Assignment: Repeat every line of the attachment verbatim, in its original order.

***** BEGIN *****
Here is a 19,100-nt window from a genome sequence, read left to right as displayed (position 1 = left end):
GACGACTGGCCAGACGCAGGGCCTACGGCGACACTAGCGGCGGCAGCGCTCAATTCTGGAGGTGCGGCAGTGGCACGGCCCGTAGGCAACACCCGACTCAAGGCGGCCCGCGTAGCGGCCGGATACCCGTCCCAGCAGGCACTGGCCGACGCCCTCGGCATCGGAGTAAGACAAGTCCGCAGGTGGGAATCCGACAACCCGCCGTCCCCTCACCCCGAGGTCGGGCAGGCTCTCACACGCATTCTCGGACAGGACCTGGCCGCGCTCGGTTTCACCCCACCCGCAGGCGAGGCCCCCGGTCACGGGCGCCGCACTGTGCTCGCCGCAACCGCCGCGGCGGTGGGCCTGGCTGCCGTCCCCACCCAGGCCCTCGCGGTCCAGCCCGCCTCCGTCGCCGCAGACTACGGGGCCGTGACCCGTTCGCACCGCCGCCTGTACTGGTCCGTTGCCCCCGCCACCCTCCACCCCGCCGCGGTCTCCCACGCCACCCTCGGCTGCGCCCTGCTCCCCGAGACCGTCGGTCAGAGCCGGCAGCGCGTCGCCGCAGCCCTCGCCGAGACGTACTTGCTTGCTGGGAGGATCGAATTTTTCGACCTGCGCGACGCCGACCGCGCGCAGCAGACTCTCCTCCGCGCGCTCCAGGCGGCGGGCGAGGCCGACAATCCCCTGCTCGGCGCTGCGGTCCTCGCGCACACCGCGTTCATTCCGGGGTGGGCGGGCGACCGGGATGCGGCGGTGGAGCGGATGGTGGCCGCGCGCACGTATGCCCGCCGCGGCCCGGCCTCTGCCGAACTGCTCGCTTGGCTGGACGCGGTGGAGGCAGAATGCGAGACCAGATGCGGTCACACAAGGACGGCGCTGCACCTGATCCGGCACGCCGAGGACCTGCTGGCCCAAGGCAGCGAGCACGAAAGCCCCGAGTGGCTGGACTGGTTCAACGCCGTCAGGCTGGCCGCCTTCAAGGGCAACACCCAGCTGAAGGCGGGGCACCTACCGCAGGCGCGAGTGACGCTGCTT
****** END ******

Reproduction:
Here is a 19,100-nt window from a genome sequence, read left to right as displayed (position 1 = left end):
GACGACTGGCCAGACGCAGGGCCTACGGCGACACTAGCGGCGGCAGCGCTCAATTCTGGAGGTGCGGCAGTGGCACGGCCCGTAGGCAACACCCGACTCAAGGCGGCCCGCGTAGCGGCCGGATACCCGTCCCAGCAGGCACTGGCCGACGCCCTCGGCATCGGAGTAAGACAAGTCCGCAGGTGGGAATCCGACAACCCGCCGTCCCCTCACCCCGAGGTCGGGCAGGCTCTCACACGCATTCTCGGACAGGACCTGGCCGCGCTCGGTTTCACCCCACCCGCAGGCGAGGCCCCCGGTCACGGGCGCCGCACTGTGCTCGCCGCAACCGCCGCGGCGGTGGGCCTGGCTGCCGTCCCCACCCAGGCCCTCGCGGTCCAGCCCGCCTCCGTCGCCGCAGACTACGGGGCCGTGACCCGTTCGCACCGCCGCCTGTACTGGTCCGTTGCCCCCGCCACCCTCCACCCCGCCGCGGTCTCCCACGCCACCCTCGGCTGCGCCCTGCTCCCCGAGACCGTCGGTCAGAGCCGGCAGCGCGTCGCCGCAGCCCTCGCCGAGACGTACTTGCTTGCTGGGAGGATCGAATTTTTCGACCTGCGCGACGCCGACCGCGCGCAGCAGACTCTCCTCCGCGCGCTCCAGGCGGCGGGCGAGGCCGACAATCCCCTGCTCGGCGCTGCGGTCCTCGCGCACACCGCGTTCATTCCGGGGTGGGCGGGCGACCGGGATGCGGCGGTGGAGCGGATGGTGGCCGCGCGCACGTATGCCCGCCGCGGCCCGGCCTCTGCCGAACTGCTCGCTTGGCTGGACGCGGTGGAGGCAGAATGCGAGACCAGATGCGGTCACACAAGGACGGCGCTGCACCTGATCCGGCACGCCGAGGACCTGCTGGCCCAAGGCAGCGAGCACGAAAGCCCCGAGTGGCTGGACTGGTTCAACGCCGTCAGGCTGGCCGCCTTCAAGGGCAACACCCAGCTGAAGGCGGGGCACCTACCGCAGGCGCGAGTGACGCTGCTT